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Spanish scientists challenge origins of Parkinson's
24 September 2018 @ 14:49

SCIENTISTS at a Madrid neurobiology laboratory have made a ground-breaking discovery as to the origins of Parkinson's disease, throwing into conjecture previous assumptions about where the condition starts.

The HM CINAC, or Integral Centre for Neurosciences, says the disease may not, in fact, 'spread' to the cerebral cortex as its 'final destination', as has hitherto been believed: it could be that this is where it starts.

This would explain why Parkinson's starts off with motor issues, or problems affecting general movement, speech and the body's outward physical activity.

A neurodegenerative condition characterised by rigidity, slowness and trembling – although the latter may not always be present, especially in young victims – has largely been explained by the death of 'black mater' neurons, or nerve sources in the part of the brain that generates dopamine, a brain chemical associated with the feeling of being 'switched on' and 'positive' and an over-firing of which is thought to be behind delusional disorders such as psychosis and schizophrenia, as well as attention deficit-hyperactivity disorder (ADHD).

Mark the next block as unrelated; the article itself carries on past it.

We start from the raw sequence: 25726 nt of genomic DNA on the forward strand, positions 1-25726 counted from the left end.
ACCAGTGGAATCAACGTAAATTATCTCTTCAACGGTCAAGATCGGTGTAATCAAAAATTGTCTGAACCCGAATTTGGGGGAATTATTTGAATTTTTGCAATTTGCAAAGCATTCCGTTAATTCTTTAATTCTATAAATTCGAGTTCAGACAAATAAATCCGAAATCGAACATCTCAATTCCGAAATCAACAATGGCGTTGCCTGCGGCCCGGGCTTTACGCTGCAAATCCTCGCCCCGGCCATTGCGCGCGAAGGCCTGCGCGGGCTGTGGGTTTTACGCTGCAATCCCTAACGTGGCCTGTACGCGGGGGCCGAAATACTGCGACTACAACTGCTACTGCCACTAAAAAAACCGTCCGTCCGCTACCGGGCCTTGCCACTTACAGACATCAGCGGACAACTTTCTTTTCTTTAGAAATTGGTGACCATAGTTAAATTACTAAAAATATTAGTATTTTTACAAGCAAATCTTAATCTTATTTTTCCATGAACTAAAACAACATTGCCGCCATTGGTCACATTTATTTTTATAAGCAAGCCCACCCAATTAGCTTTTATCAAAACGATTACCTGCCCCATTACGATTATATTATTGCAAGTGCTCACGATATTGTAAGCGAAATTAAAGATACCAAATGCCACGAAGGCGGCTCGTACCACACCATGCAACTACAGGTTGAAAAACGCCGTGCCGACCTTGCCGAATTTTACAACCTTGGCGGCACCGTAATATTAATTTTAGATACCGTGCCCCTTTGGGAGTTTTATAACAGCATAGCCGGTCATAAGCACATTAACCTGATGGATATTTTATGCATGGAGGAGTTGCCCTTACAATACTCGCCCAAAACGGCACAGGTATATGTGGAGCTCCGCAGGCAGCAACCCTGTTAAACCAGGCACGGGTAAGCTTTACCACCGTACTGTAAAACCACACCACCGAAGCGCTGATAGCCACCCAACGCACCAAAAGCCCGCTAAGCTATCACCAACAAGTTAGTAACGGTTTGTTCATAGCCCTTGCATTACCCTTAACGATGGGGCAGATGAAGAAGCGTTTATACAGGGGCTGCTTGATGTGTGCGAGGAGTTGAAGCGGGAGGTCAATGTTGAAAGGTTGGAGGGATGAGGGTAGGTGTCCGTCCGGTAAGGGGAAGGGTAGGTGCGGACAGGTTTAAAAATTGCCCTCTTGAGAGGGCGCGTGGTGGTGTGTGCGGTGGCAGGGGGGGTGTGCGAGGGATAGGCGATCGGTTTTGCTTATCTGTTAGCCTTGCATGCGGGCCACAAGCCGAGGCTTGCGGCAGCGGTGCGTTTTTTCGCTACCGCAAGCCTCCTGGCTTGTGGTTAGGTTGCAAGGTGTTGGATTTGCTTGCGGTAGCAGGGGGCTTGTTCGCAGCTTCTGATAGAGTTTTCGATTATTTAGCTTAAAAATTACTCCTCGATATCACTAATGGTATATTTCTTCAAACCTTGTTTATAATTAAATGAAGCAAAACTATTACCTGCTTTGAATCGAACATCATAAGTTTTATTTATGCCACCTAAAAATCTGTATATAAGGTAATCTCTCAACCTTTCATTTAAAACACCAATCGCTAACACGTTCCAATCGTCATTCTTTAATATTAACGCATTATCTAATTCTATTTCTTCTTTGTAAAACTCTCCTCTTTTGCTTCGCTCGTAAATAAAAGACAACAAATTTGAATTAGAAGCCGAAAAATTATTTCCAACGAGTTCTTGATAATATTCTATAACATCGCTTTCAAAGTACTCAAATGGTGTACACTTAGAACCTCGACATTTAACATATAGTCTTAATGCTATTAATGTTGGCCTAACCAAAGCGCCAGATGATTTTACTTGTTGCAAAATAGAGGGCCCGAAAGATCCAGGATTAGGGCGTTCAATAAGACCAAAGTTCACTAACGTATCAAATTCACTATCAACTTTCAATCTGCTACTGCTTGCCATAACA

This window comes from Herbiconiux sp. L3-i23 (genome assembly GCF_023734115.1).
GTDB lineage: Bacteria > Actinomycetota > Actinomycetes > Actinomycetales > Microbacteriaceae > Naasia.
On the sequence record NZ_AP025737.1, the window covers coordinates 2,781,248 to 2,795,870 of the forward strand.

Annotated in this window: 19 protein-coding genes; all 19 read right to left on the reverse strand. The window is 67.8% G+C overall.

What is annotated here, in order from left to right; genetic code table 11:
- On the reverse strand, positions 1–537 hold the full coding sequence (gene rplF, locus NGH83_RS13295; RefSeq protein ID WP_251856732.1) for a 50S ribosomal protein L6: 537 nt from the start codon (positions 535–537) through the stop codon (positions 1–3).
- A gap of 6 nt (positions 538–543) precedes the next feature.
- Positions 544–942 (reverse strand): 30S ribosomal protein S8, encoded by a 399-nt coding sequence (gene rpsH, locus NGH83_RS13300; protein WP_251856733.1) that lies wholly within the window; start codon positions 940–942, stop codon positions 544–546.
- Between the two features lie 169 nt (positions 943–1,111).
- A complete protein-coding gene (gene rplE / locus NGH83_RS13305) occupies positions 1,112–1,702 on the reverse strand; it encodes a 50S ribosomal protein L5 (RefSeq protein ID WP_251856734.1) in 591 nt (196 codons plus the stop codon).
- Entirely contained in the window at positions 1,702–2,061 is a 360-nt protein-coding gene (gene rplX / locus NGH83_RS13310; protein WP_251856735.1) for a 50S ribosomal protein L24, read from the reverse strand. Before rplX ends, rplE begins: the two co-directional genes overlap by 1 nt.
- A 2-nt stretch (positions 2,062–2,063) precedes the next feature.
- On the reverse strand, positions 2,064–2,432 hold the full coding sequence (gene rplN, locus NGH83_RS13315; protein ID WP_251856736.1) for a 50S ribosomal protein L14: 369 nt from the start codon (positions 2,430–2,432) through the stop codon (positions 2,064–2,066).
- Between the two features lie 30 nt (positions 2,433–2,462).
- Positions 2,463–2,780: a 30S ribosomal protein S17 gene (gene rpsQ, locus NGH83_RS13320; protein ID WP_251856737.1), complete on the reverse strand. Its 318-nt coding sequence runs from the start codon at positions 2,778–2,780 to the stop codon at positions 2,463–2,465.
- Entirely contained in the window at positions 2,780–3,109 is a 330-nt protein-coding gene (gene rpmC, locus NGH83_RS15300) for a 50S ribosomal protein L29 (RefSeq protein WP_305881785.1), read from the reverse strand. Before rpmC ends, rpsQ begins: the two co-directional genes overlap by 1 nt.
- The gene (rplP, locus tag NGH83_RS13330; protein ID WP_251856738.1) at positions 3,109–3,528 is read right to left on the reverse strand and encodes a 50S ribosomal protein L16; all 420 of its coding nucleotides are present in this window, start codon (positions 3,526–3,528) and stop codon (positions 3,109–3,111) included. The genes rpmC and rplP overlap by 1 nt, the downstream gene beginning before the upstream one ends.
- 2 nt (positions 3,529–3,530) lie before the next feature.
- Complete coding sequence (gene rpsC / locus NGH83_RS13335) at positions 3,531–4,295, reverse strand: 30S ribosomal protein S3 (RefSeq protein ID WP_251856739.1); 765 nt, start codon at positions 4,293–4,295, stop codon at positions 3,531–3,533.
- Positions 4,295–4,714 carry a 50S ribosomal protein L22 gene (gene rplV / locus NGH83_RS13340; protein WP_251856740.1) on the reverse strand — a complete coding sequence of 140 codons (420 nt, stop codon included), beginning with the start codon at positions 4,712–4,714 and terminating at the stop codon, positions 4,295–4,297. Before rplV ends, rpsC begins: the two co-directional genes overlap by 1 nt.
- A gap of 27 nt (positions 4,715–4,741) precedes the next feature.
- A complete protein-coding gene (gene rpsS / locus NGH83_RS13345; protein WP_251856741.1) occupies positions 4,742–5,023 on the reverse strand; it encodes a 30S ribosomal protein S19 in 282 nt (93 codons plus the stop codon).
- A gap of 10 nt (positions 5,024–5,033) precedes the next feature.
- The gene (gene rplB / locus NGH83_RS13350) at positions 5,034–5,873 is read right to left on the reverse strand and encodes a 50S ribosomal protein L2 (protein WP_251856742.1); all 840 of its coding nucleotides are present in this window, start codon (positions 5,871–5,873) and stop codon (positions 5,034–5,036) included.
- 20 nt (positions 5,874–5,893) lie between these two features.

The loss of neurons in the dopamine or 'active' and 'feel-good' part of the brain has never yet been explained, but the HM CINAC scientists believe it is not a localised phenomenon: instead, it is a 'stage on a more complex pathological journey which literally progresses in a bottom-up direction'.

Read more at thinkSPAIN.com

 



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